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Published April 26, 2013, 09:11 AM

AGRITOURISM: Getting Back to the Farm

Agritourism offers opportunity to visit rural roots

By: Kris Bevill, Prairie Business Magazine

As more young people move from farm communities to population centers and small family farms are sold to larger operators, the opportunity for agritourism — a term broadly used to describe any type of farm or ranch-related activity — is growing. The North Dakota Tourism Division began emphasizing agritourism’s niche market in the state a few years ago after recognizing demand from young families and curious urbanites seeking to explore rural life.

Dean Ihla, tourism development manager, says the segment has grown recently, but there continues to be a need for ag-based tourist businesses in the state. “People expect to have more places in North Dakota because of our strong agricultural base,” he says. “That’s changing. We are getting more operators all the time.”

One factor that has allowed North Dakota’s agritourism sector to expand is a bill passed during the 2011 state legislative session that provides agritourism operators with liability protection. The bill establishes that participants assume risk by taking part in agritourism and, therefore, the operator is not liable for injuries incurred on property. To be covered under the law, agritourism operators must register with the tourism division and provide a notice to participants that the operator is not liable for participant injury from inherent risk. There is no fee to register with the tourism division and registrations are effective for five years. In exchange, the tourism division supplies operators with signage relaying the state law. The division also provides marketing support for operators. This month, it is unveiling a redesigned website,, complete with a section devoted to agritourism, which Ihla says will help connect interested parties with the state’s agritourism providers.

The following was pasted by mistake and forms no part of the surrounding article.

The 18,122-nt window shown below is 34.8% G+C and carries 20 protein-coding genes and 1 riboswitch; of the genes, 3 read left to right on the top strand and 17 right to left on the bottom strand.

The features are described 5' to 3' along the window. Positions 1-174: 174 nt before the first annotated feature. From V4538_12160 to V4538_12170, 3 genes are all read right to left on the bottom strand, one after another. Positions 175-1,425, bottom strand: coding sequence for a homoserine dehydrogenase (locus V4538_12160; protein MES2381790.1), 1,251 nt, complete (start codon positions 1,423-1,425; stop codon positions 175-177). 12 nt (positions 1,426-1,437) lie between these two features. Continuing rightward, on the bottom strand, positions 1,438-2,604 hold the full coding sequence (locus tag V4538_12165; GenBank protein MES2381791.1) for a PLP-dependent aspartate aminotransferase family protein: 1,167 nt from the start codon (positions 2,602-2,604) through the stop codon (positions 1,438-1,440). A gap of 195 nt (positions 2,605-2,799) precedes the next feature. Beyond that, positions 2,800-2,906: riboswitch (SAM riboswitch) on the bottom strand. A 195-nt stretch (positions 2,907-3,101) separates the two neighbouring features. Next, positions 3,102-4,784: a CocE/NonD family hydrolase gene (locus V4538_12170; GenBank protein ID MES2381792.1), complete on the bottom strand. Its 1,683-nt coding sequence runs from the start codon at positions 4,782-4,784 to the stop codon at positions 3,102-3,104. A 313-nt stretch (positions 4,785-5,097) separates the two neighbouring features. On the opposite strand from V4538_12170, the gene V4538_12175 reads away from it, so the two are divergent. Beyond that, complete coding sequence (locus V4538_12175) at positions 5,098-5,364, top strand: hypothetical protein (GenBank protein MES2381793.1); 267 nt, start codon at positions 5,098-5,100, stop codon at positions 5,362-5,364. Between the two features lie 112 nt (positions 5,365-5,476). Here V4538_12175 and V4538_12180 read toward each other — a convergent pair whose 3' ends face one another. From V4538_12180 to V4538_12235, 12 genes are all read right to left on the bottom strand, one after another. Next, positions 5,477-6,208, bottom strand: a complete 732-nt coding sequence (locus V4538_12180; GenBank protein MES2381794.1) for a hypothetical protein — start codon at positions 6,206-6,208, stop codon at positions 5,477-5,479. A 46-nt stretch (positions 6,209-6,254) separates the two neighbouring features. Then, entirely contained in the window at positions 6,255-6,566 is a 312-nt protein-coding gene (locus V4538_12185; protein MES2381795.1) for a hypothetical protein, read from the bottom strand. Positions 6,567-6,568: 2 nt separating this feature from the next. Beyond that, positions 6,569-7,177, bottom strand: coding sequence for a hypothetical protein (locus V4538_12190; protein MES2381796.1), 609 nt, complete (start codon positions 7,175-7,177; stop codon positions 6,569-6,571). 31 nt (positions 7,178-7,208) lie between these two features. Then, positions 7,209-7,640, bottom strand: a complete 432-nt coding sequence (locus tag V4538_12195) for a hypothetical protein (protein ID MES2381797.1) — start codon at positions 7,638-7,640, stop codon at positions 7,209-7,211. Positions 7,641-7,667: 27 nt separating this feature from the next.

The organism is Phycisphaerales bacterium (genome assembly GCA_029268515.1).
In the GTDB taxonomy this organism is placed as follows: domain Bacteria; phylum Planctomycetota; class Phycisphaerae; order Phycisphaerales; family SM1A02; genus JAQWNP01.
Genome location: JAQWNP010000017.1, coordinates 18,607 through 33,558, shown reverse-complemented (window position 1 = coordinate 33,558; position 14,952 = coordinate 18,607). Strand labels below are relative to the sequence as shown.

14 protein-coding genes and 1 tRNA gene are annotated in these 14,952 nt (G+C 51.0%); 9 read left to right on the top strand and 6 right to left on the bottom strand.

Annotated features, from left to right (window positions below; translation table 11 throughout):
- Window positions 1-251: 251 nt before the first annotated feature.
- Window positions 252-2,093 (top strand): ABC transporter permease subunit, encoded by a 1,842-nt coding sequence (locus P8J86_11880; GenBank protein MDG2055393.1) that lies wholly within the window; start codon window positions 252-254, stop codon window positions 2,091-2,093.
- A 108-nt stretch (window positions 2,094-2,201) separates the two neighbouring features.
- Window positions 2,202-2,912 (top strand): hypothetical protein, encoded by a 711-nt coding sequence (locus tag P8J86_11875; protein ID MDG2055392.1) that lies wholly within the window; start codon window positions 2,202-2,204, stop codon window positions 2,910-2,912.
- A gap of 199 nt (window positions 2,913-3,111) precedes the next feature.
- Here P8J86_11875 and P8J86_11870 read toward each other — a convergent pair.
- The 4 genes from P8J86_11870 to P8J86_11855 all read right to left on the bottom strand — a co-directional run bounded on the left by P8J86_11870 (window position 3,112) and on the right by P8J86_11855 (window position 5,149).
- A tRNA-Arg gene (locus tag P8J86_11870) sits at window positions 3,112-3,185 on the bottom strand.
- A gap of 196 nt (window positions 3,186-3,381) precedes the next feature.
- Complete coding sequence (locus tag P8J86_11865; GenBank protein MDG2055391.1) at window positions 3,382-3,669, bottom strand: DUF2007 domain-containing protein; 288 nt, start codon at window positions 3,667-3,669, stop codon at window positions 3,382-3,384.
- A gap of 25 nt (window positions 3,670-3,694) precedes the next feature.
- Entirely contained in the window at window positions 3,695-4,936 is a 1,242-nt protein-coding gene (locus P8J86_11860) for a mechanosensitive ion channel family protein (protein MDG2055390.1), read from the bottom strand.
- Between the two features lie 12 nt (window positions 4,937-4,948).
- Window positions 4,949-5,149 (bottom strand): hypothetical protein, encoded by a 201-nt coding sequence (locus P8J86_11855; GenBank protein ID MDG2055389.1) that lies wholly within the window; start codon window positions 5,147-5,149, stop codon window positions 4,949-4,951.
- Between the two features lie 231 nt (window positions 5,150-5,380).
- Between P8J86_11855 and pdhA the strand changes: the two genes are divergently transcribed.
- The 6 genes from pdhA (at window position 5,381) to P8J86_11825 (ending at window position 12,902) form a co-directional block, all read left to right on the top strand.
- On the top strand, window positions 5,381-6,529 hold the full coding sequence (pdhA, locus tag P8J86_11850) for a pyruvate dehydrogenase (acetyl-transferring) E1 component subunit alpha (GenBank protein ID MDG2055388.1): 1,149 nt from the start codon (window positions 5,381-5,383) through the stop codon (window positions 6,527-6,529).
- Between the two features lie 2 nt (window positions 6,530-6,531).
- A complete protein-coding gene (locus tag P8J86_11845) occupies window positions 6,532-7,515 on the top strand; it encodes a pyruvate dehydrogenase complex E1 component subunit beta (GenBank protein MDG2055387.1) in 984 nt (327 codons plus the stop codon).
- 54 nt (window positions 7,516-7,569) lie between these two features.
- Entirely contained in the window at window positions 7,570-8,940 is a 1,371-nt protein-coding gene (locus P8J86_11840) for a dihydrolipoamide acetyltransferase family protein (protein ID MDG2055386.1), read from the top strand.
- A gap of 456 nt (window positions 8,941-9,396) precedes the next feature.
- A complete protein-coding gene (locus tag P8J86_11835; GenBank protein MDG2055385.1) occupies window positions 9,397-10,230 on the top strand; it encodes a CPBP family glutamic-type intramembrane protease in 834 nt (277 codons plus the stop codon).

Of the 81 identified existing or potential agritourism businesses within the state, 25 operators are currently registered with the division, Ihla says. Seven of the registered operators are new businesses. It’s not clear whether the liability law was the deciding factor in the creation of all the new businesses, but Ihla says many operators have said the law provides them a level of comfort. “The other thing we hope happens is that as time goes on, companies are more comfortable with insuring these types of operations so that over time this may open up the marketplace and lower the cost [of insurance],” he says.